I’m A Calvinist, but…
I’m a Calvinist, but that does not define who I am. Let me explain.
Those of you who read this blog and are reformed in your Soteriology will remember when God opened your eyes to the Scriptures to see his sovereignty over all things. I remember when I was in seminary I began to read several books and articles that challenged my thinking on the Doctrines of Grace. Coming to embrace the sovereignty of God was not only a challenging process, but has often been the source of great scorn and rejection by others. Although there are great challenges in holding to the Doctrines of Grace, the rewards of seeing God’s sovereignty over all things far outweighs any struggles. With that said, let me say that I fully embrace the Doctrines of Grace and am truly grateful for what they represent and how they impact my life as a Christian. However, I am not defined by them.
In recent years a resurgence has began among young adults with regard to Calvinism. Christianity Today wrote an article about this resurgence and many of you know that Southern Seminary is a flagship school for Calvinism, although the leadership may not identify itself as such. As great as it is to see Calvinism make a resurgence among people, it should not define us. At times I fear that people and churches take pride in their Calvinism rather than the gospel. What should define us is the gospel. I realize that the Doctrines of Grace represent the gospel, but even our understanding of the these wonderful truths of God’s grace cannot be divorced from the greater plotline of Scripture. Let me make two points here.
1.) Proof-Texting and the Calvinist. One of the favorite passages of Scripture for the Calvinist to demonstrate the absolute sovereignty of God is Romans 9:6-18. Typically, this passage is used to show God’s electing purposes from both the life of Jacob and Esau and Moses and Pharaoh. While it is true that God’s sovereign election is clearly understood from this passage; Paul is making an argument from the Old Testament to demonstrate God’s election in regard to his purposes for Israel. In other words, Romans 9:6-18 should not be merely viewed as a proof text for individual election, but should be interpreted and applied according to how Paul is using God’s electing purposes within redemptive-history. Ultimately Paul is demonstrating that God’s purposes are never based on flesh, but based on promise (or faith). Paul then goes on to show how the Gentiles are chosen by God to receive this wonderful salvation. Even those who advocate a corporate view of election from this passage are missing the point. Paul is not trying to establish the doctrine of election from a personal or corporate sense, but he is showing God’s purposes for Israel and the Gentiles, which inevitably involves the doctrine of election. As Calvinists let us be faithful to properly understand the contexts that these sorts of passages are found in and be faithful to explain the text properly.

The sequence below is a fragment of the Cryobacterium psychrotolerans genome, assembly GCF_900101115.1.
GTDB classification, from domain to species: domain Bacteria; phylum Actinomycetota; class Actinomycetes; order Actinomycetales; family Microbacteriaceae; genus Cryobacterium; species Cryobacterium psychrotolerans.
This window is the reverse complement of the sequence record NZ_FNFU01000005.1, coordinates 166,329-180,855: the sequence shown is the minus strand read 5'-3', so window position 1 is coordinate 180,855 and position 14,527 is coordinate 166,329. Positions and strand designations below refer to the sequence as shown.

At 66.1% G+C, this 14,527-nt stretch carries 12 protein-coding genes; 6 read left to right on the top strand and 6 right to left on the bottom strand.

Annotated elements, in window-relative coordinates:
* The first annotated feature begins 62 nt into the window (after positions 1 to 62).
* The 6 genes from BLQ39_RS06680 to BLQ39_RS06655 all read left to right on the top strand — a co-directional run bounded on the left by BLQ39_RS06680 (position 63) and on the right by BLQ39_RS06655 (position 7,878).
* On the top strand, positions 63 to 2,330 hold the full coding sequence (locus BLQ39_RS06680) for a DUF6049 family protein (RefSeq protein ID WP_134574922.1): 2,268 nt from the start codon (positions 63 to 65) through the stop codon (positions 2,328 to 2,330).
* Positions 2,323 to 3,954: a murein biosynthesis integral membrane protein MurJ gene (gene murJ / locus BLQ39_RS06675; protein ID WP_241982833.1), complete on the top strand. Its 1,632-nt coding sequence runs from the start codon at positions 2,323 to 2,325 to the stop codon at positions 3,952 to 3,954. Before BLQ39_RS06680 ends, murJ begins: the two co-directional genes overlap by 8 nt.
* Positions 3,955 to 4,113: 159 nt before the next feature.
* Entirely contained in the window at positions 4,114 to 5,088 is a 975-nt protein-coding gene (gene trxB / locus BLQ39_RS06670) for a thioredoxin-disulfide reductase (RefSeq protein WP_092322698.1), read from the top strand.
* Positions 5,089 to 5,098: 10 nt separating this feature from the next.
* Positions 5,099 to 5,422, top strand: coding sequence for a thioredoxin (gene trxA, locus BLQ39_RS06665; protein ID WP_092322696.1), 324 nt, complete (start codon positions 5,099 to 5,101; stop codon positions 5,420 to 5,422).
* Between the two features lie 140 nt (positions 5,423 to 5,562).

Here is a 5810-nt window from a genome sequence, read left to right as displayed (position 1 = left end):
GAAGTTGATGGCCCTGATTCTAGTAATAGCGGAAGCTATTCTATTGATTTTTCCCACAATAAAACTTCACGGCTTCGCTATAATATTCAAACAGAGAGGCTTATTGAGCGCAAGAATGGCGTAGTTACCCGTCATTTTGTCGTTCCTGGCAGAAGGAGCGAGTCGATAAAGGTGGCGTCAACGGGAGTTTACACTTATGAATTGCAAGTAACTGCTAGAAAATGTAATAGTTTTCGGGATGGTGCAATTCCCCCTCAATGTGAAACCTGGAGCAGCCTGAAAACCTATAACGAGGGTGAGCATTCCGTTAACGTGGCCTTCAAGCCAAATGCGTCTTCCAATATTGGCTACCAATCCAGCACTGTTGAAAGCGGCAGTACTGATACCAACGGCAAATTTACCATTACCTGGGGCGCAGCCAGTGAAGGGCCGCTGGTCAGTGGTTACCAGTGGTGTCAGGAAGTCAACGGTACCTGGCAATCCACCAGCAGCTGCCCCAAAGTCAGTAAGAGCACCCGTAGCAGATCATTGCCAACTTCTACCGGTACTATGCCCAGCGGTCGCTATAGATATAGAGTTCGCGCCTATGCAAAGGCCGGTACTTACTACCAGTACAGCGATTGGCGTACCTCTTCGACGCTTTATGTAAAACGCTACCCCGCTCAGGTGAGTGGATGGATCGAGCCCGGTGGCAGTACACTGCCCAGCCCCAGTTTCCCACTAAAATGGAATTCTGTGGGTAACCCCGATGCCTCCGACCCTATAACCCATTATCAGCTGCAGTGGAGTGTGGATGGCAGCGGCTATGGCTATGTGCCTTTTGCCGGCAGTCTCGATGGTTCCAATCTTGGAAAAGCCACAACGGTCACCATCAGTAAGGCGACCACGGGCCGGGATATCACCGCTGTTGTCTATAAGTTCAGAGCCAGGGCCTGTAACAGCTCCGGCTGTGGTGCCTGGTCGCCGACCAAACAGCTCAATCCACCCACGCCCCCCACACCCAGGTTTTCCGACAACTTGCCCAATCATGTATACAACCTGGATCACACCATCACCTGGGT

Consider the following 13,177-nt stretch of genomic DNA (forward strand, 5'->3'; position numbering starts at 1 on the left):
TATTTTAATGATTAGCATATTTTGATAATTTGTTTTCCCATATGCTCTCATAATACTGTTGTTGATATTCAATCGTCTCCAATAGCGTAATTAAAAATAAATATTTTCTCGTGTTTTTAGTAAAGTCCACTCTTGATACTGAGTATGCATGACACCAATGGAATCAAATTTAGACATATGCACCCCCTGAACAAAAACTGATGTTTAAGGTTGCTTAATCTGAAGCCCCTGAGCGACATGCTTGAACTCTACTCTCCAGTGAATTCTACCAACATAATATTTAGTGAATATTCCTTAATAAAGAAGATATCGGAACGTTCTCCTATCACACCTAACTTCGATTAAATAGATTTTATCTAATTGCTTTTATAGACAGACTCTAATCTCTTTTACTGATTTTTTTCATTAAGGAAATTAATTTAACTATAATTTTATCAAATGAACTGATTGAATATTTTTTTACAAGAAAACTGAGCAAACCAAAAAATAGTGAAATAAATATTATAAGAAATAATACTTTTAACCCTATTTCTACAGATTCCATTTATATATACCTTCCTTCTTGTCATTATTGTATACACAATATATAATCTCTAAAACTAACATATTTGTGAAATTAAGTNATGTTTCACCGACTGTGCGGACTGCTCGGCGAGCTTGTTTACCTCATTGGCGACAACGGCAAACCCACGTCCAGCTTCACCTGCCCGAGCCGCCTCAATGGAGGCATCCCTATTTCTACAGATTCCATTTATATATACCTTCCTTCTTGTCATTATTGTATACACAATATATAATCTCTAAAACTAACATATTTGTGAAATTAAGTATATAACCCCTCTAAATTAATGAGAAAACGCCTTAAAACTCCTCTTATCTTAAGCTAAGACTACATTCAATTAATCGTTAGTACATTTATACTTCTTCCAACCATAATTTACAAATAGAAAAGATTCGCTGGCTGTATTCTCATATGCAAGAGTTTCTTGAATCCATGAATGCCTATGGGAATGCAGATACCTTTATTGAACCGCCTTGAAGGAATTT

2.) Systematic Theology and Biblical Theology. This point picks up off my last point. Every one of the wonderful points of the Tulip should never be divorced from how Scripture understands them within the flow of redemptive-history. If we take any doctrine within the study of Systematic Theology (e.g., Theology Proper, Anthropology, Ecclesiology, Eschatology, etc.) we must first develop that doctrine according to the Bible’s own contours and categories. In other words, the Bible is not a Systematic Theology textbook, but God’s redemptive purposes revealed in human history. We must be careful to formulate the various points of Tulip in the same way. For example, the doctrine of perseverance does not come to us neatly packaged in a single chapter, but we must follow the warp and woof of Scripture allowing it shape our thoughts about the doctrine. We see perseverance developed all throughout the Old Testament with God’s people living in strange lands, under foreign rulers, and persecuted by ungodly nations. Those who possessed genuine faith continued to press on and believe God’s promises. The writer of Hebrews tells of these saints’ perseverance in chapter eleven. Those of the church must persevere as well, but how much more confident can we be “upon who the ends of the ages have come” (1 Cor 10:11). Thus, if there was judgment under the first covenant for ignoring it; how much more judgment do we face when we have seen and heard God’s final Word (Jesus, cf., Heb 2:1-4)? As we read books like James, 1-2 Peter, Jude, and Revelation we see God’s wisdom for his people on how to live and persevere among a perverse and idolatrous world.
We all proof-text our beliefs. This is called theological shorthand. However, just as we would scoff at others for illegitimately using the text to establish their doctrines (i.e., taking a text out of context), we must be wise in how we use Scripture to defend our beliefs, knowing that these truths from Scripture are never divorced from their redemptive-historical setting in which they are first given and then later developed. While I am grateful for coming to understand the Doctrines of Grace, I am even more grateful for the glorious gospel of Jesus Christ, which not only encapsulates the Doctrines of Grace, but shows us so much more when we read and understand our Bibles according to the way Jesus and the apostles did.